2,000 year old philosophy that reminds us how fleeting life is, why we should guard our time more than anything else, how to cope with hardship and how to find peace and tranquillity.
On the Shortness of Life
- We are not given a short life but we make it short, and we are not ill-supplied but wasteful of it.
- As soon as it comes to squandering time, people are most wasteful of the one thing in which it is right to be stingy.
- Indeed the state of all who are preoccupied is wretched, but the most wretched are those who are toiling not even at their own preoccupations, but must regulate their sleep by another’s, and their walk by another’s pace, and obey orders in those freest of all things, loving and hating. If such people want to know how short their lives are, let them reflect how small a portion is their own.
- Life will follow the path it began to take, and will neither reverse nor check its course. It will cause no commotion to remind you of its swiftness, but glide on quietly. It will not lengthen itself for a king’s command or a people’s favor. As it started out on its first day, so it will run on, nowhere pausing or turning aside.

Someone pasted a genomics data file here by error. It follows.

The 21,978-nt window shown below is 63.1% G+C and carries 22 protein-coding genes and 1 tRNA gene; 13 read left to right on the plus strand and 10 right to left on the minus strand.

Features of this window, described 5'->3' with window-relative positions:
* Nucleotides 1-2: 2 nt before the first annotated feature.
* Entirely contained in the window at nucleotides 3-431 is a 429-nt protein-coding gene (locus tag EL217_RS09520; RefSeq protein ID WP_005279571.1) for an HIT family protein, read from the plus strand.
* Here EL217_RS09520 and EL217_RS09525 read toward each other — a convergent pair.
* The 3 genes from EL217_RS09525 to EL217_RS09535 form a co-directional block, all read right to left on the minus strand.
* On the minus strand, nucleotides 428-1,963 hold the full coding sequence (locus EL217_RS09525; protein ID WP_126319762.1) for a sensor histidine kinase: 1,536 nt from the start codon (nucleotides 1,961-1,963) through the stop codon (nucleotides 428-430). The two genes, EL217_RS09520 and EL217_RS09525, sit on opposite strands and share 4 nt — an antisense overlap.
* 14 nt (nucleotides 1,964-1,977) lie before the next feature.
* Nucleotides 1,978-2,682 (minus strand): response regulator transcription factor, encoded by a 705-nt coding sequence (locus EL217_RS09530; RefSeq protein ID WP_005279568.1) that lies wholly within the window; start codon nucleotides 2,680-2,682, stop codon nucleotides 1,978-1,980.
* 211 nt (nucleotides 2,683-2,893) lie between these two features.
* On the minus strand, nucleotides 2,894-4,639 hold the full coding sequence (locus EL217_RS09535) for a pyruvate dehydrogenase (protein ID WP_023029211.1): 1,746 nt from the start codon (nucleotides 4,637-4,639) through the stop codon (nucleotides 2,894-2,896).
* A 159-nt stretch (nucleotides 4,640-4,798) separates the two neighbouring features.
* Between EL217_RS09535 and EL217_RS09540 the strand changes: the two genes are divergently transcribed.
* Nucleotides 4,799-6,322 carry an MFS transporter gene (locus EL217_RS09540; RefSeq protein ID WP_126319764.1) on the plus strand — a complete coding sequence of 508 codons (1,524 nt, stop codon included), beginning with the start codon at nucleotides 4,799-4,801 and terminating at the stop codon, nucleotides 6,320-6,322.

- The greatest obstacle to living is expectancy, which hangs upon tomorrow and loses today. You are arranging what lies in Fortune’s control, and abandoning what lies in yours. What are you looking at? To what goal are you straining? The whole future lies in uncertainty: live immediately.
Consolation to Hevia (Senea’s letter to his mum when he was exiled)
- Everlasting misfortune does have one blessing, that it ends up toughening those whom it constantly afflicts
- Two things will accompany us wherever we go, universal nature and our individual virtue, can never be taken away
- The body’s needs are few: it wants to be free from cold, to banish hunger and thirst with nourishment, if we long for anything more we are exerting ourselves to serve our vices, not our needs.
- Is it not madness and the worst form of derangement to want so much though you can hold so little?
- The man who restrains himself within the bounds set by nature will not notice poverty, the man who exceeds these bounds will be pursued by poverty however rich he is.
- We are naturally disposed to admire more than anything else the man who shows fortitude in adversity.
On Tranquillity of Mind
- If you apply yourself to study, you will be neither a burden to yourself nor useless to others, you will attract many to become your friends and the finest people will flock about you.
- We must take a careful look at ourselves, then at the activities which we shall be attempting, then at those for whose sake and with whom we are attempting them.
- In choosing our friends for their characters we shall take care to find those who are the least corrupted: mixing the sound with the sick is how disease starts
- A companion who is agitated and groaning about everything is an enemy to peace of mind
- Those people are more cheerful whom Fortune has never favoured than those whom she has deserted
- Let all your activity be directed to some object, let it have some end in view
- We must indulge the mind and from time to time allow it the leisure which is its food and strength